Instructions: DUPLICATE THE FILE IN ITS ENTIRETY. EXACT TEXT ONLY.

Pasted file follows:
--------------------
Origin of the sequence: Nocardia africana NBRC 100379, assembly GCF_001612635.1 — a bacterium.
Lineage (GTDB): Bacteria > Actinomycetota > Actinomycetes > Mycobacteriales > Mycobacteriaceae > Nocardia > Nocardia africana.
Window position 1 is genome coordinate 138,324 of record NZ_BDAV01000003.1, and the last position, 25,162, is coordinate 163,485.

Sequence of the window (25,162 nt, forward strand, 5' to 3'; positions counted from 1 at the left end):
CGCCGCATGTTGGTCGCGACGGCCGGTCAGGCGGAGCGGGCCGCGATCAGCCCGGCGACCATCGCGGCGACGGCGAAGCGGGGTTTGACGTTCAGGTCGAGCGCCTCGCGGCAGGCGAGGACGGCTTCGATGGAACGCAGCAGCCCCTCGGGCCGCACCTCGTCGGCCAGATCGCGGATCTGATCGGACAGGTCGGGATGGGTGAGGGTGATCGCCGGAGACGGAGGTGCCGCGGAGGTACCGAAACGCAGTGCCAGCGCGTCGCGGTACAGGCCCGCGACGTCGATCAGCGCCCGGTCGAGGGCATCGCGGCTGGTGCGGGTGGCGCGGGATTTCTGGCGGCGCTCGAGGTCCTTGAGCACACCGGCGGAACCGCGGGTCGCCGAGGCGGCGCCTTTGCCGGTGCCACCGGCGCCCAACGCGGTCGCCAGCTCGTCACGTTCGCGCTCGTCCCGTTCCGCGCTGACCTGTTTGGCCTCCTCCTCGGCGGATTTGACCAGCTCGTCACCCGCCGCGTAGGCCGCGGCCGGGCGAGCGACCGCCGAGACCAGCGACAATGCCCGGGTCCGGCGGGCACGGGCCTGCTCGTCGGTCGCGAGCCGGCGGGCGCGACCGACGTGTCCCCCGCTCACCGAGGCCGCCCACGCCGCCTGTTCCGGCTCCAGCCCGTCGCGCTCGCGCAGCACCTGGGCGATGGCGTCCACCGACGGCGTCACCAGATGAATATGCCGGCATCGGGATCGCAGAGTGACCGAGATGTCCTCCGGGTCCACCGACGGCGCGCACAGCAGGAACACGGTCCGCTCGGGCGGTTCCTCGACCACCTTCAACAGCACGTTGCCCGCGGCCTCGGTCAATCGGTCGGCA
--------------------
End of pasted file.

Origin of the sequence: Nocardia africana NBRC 100379, assembly GCF_001612635.1 — a bacterium.
Lineage (GTDB): Bacteria > Actinomycetota > Actinomycetes > Mycobacteriales > Mycobacteriaceae > Nocardia > Nocardia africana.
Window position 1 is genome coordinate 138,324 of record NZ_BDAV01000003.1, and the last position, 25,162, is coordinate 163,485.

Sequence of the window (25,162 nt, forward strand, 5' to 3'; positions counted from 1 at the left end):
CGCCGCATGTTGGTCGCGACGGCCGGTCAGGCGGAGCGGGCCGCGATCAGCCCGGCGACCATCGCGGCGACGGCGAAGCGGGGTTTGACGTTCAGGTCGAGCGCCTCGCGGCAGGCGAGGACGGCTTCGATGGAACGCAGCAGCCCCTCGGGCCGCACCTCGTCGGCCAGATCGCGGATCTGATCGGACAGGTCGGGATGGGTGAGGGTGATCGCCGGAGACGGAGGTGCCGCGGAGGTACCGAAACGCAGTGCCAGCGCGTCGCGGTACAGGCCCGCGACGTCGATCAGCGCCCGGTCGAGGGCATCGCGGCTGGTGCGGGTGGCGCGGGATTTCTGGCGGCGCTCGAGGTCCTTGAGCACACCGGCGGAACCGCGGGTCGCCGAGGCGGCGCCTTTGCCGGTGCCACCGGCGCCCAACGCGGTCGCCAGCTCGTCACGTTCGCGCTCGTCCCGTTCCGCGCTGACCTGTTTGGCCTCCTCCTCGGCGGATTTGACCAGCTCGTCACCCGCCGCGTAGGCCGCGGCCGGGCGAGCGACCGCCGAGACCAGCGACAATGCCCGGGTCCGGCGGGCACGGGCCTGCTCGTCGGTCGCGAGCCGGCGGGCGCGACCGACGTGTCCCCCGCTCACCGAGGCCGCCCACGCCGCCTGTTCCGGCTCCAGCCCGTCGCGCTCGCGCAGCACCTGGGCGATGGCGTCCACCGACGGCGTCACCAGATGAATATGCCGGCATCGGGATCGCAGAGTGACCGAGATGTCCTCCGGGTCCACCGACGGCGCGCACAGCAGGAACACGGTCCGCTCGGGCGGTTCCTCGACCACCTTCAACAGCACGTTGCCCGCGGCCTCGGTCAATCGGTCGGCA